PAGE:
The ABCs of APIs Lesson 9
DLLs To Be Opened

In Lesson 8 we discussed the standard DLLs that Liberty BASIC recognizes natively. They can be used by referring to their handles. One example: user32.dll can be called with the handle "#user32".

DLLs Recognized by Liberty BASIC


Liberty BASIC recognizes most of the standard Windows DLLs automatically. The list is as follows:

  • #user32 - window and control management functions
  • #kernel32 - memory, computer info, timing, kernel info
  • #gdi32 - graphics
  • #winmm - multimedia
  • #shell32 - Windows shell, executing programs, folder dialogs
  • #comdlg32 - common dialogs (printer, font, file, color)
  • #comctl32 - common controls (treeview, progressbar, tabstrip, etc.)

All DLLs that are not on that list must be opened for use and closed when they are no longer needed, with the OPEN and CLOSE commands. This is true for Windows DLLs not in the list and for third-party DLLs.

DLLs and Open


DLLs can be opened each time one of their API functions is to be called, and closed afterwards, or they can be opened at the start of the program and remain open until the program ends.

The syntax for opening a DLL is as follows:

OPEN "filename.dll" for dll as #handle


DLLs and Close


DLLs can be opened each time they are to be called and closed afterwards. If many API calls are to be made to a DLL, it can be opened at the start of the program and closed when the program ends. Failure to close a DLL when the program ends generates an error.

The syntax for closing an open DLL is as follows:

close #handle

Calling Opened DLLs


Once a DLL has been opened with the OPEN statement, it is called in exactly the same way as the standard Windows DLLs in earlier lessons in this series.

Here is some sample code that calls on "advapi32.dll". It is part of Windows, but Liberty BASIC does not have a ready-made handle for it, so it must be opened for use. This program retrieves the computer user's username.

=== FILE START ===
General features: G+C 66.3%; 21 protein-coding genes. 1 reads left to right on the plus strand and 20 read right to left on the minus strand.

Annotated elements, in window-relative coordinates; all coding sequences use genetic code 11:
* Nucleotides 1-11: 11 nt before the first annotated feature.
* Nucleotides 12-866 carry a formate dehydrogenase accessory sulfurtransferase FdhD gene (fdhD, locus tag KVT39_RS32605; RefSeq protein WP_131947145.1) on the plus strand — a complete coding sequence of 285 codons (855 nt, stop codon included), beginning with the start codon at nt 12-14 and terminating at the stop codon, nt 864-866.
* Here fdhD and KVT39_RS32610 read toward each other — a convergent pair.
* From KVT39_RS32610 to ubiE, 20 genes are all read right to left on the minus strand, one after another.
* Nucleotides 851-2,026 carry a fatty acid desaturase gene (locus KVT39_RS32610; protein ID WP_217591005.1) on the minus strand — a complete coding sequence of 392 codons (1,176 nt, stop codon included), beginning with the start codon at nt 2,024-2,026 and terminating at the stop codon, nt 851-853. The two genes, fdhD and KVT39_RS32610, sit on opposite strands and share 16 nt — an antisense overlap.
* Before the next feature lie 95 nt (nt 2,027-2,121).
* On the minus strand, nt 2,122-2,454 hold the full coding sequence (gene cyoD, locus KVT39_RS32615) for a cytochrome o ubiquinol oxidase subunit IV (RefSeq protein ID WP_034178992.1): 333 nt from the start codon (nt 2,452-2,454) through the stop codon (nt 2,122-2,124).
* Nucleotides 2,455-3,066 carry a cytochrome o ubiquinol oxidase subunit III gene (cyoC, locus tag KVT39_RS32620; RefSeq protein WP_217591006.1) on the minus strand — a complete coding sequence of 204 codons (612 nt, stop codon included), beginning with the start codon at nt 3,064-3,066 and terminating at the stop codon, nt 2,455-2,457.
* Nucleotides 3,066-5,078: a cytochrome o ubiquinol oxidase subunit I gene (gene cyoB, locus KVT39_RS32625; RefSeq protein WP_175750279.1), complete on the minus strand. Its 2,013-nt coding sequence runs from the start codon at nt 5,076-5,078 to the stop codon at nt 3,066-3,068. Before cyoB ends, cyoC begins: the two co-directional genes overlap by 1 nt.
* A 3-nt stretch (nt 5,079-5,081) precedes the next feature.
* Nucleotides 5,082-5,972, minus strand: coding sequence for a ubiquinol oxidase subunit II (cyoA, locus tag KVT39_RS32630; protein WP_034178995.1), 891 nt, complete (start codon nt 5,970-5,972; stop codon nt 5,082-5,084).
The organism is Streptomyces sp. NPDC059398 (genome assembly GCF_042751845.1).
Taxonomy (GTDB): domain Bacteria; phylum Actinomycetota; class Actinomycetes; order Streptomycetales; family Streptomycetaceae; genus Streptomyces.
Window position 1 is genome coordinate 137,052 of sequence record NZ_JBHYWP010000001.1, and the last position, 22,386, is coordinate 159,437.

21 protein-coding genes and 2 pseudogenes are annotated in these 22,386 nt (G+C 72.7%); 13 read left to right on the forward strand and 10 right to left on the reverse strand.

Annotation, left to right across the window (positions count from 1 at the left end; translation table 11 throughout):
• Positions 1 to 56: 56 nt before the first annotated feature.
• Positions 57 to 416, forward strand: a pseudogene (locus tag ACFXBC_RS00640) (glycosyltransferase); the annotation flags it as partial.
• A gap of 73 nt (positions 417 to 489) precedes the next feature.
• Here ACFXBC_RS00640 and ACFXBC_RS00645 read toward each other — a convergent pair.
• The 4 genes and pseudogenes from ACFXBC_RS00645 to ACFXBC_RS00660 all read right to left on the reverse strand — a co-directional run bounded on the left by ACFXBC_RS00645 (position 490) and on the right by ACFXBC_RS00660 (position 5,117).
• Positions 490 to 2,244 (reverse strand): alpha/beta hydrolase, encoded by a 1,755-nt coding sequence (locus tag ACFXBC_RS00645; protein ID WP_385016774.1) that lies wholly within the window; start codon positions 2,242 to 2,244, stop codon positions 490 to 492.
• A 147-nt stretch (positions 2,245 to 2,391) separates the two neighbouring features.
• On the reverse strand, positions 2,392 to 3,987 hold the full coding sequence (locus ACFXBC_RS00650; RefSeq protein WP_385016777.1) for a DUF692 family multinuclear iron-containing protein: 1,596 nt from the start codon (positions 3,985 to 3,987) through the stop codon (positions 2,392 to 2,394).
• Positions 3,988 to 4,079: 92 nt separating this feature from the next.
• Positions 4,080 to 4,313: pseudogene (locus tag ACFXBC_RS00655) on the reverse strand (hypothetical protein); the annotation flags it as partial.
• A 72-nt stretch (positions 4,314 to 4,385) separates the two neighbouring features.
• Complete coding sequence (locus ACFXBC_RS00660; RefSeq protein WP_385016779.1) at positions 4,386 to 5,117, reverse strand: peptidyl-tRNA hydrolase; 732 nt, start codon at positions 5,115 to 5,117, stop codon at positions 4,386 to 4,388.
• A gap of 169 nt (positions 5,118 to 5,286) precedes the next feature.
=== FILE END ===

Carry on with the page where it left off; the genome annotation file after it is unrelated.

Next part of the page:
'open the DLL
    Open "advapi32" For DLL As #ad
 
    'create a string buffer
    buf$ = Space$(100 )+ Chr$(0)
 
    'create a struct to hold the size of the string
    struct size, L As Long
 
    'fill struct with value for length of string
    size.L.struct  = 100
 
    'make API call
    CallDLL #ad,"GetUserNameA",_
       buf$ As Ptr,_    'string buffer to receive info
       size As struct,_ 'struct to hold size of returned string
       re As Long
 
    'close the DLL
    Close #ad
 
    'the function fills the struct
    'with the length of the string it returns
    lenReturn = size.L.struct
 
    'truncate string buffer to retrieve username
    UserName$=left$(buf$, lenReturn)
 
    'print result
    print "Username is ";UserName$
 

Did you notice the use of the struct called "size"? It's used to pass a number byref, as explained in ABCs of APIs Lesson 7 - Passing Numbers by Reference.

Third Party DLLs


There are many add-on DLLs made available by third parties. Such DLLs are called in exactly the same way as Windows DLLs. They must be opened with the OPEN statement and given a handle. After this, the functions in the DLLs can be called. When they are no longer needed, they must be closed with the CLOSE statement.